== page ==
talking to your kids about money

Talking to your Kids About Money: Kids Talk Take 4

It’s the fourth edition of Kids Talk, a place where regular ol’ parents interview their extraordinary children in an effort to improve financial literacy.

I’m sure many parents can relate. Today, I decided to work from home for two important reasons; one, I was tired; two, my kid was tired. I couldn’t (in good conscience) send her to a full day of beach camp when it was clear she needed some serious down time.

The point is parents know our kids. We know when they are tired or sick or play acting or truly hurt. Even hidden emotions can’t escape the spidey senses of a parent. Yet, their perception and understanding of money is often a mystery. We think we understand their level of comprehension but what do they really think when they hears statements like “you don’t really need it” or “we can’t afford it.”

Until you truly sit down with your children and have a conversation about money,  you really don’t know.

Kids Talk is meant to inspire parents to talk to their kids about financial matters. Learn where they are and help correct inaccurate assumptions. Once you’ve had “the talk”, you can better gauge your own attitude and behaviors around them. Everything you say, they hear–every item you purchase, they take mental notes.

There are many resources out there to facilitate financial literacy. Look around. Check out previous episodes of Kids Talk and these financial literacy resources.

But, before you wander off, may I suggest you start with our featured mom-son pair below? You can tell this isn’t their first rodeo!

Talking To Your Kids About Money: Take 4

Kids Talk Take 4 is an amazing exchange between mom/financial blogger extraordinaire, Maggie, from National Bank of Mom. Her blog is basically Kids Talk 24/7. From articles like “The Great Allowance Debate” to “Short Time Savings Plan”, Maggie is passionate about financial literacy. I’m honored she agree to interview her 9-year old son, J, for this fourth installment of Kids Talk. She describes her son as “J is a 9-year-old boy who loves LEGOs, reading, swimming and ice cream.” And may I just add…DANG! I’ve got a thing or two to learn from this kid!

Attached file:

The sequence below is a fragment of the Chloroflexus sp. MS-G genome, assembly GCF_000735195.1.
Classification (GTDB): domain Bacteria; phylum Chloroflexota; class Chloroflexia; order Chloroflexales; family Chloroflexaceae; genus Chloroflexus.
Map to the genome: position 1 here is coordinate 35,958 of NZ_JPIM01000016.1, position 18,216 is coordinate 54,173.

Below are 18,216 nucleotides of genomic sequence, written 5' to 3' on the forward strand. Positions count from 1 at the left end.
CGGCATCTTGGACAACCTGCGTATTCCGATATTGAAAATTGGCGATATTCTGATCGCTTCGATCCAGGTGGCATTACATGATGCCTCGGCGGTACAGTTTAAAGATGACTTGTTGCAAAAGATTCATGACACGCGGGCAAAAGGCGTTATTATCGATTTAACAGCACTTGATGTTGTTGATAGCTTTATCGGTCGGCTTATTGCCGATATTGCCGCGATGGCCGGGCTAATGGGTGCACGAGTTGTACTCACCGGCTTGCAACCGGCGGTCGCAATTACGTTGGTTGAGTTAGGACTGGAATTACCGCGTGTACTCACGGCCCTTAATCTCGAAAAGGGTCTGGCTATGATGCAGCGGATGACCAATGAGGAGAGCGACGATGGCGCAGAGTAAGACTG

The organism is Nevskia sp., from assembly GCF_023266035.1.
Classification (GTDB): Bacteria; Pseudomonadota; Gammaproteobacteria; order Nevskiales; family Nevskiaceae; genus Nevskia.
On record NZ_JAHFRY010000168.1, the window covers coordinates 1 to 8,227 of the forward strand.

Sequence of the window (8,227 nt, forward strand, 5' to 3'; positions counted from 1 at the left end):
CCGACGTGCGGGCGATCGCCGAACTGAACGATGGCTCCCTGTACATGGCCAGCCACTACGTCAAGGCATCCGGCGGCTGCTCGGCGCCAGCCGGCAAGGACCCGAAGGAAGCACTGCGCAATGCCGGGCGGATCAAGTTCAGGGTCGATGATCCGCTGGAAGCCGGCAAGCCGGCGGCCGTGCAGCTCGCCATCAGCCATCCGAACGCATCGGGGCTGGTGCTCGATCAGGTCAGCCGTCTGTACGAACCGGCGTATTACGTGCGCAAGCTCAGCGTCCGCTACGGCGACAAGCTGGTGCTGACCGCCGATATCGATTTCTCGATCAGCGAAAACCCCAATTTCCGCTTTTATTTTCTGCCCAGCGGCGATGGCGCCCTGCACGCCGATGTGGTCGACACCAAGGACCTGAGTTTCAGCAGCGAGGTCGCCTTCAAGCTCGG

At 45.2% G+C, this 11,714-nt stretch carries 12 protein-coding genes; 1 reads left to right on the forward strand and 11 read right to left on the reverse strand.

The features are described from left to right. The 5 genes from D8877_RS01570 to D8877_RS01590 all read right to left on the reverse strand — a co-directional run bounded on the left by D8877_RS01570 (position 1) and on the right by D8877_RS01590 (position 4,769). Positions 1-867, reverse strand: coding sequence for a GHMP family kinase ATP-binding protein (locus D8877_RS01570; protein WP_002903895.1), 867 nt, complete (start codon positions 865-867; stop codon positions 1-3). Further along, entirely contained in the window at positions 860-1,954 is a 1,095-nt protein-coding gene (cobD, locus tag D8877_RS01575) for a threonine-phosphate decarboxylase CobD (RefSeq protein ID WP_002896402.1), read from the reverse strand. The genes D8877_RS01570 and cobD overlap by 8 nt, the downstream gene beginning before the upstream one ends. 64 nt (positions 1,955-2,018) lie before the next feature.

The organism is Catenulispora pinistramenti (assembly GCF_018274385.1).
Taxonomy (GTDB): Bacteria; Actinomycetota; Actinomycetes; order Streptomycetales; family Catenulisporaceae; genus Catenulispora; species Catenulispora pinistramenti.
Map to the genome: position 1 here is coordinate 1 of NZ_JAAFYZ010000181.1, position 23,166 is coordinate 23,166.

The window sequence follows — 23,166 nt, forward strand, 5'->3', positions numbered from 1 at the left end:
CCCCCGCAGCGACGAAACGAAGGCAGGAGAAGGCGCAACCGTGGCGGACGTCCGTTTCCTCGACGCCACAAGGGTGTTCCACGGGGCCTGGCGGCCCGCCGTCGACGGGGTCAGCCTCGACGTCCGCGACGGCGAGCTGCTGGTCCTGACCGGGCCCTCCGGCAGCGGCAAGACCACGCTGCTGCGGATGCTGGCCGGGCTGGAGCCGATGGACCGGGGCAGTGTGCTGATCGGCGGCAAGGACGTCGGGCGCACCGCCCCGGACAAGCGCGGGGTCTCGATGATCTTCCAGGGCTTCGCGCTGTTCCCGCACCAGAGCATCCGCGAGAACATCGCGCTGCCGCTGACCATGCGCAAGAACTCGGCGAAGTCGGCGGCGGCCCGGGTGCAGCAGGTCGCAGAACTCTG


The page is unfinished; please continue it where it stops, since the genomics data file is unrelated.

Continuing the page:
How important is money to you in your life?

This is the hardest question yet.

That was the first question! 

Is it important to you?

On a scale from 100 to 1… hmm… 40.40%.

So not very important?

A little bit.

Where do you get money?

Well, you earn it. You can earn money. You can get it from the bank, but if you get it from the bank, then you have to pay money back, more money.

Do you know what that’s called?


It’s called interest.

Interest, yeah.

Any other ways you can get money?

Hmm… none that I can think of right now.

How do you plan to earn money as you get older?

I’ll just keep saving my allowance.

Any other ways?

Well, maybe like, sell some stuff that I don’t like anymore. Sometimes you can earn more money by selling stuff to your friends.

How do I get money?

Hmm… I don’t know.

You don’t know how I get money?


I have a job.


talking to kids about money

Do you know what kind of job I have?

You… don’t work anymore. You work on the computer? And help people set up websites? And help people save money.

Half of those things are true. I work on the computer and help people set up websites.

What does dad do to get money?

Hmm… Daddy has a job. He inspects houses and gets to go around to different houses and meet other people. He gets to see a lot of houses and tell someone if they have something illegal that’s not allowed to be part of their house.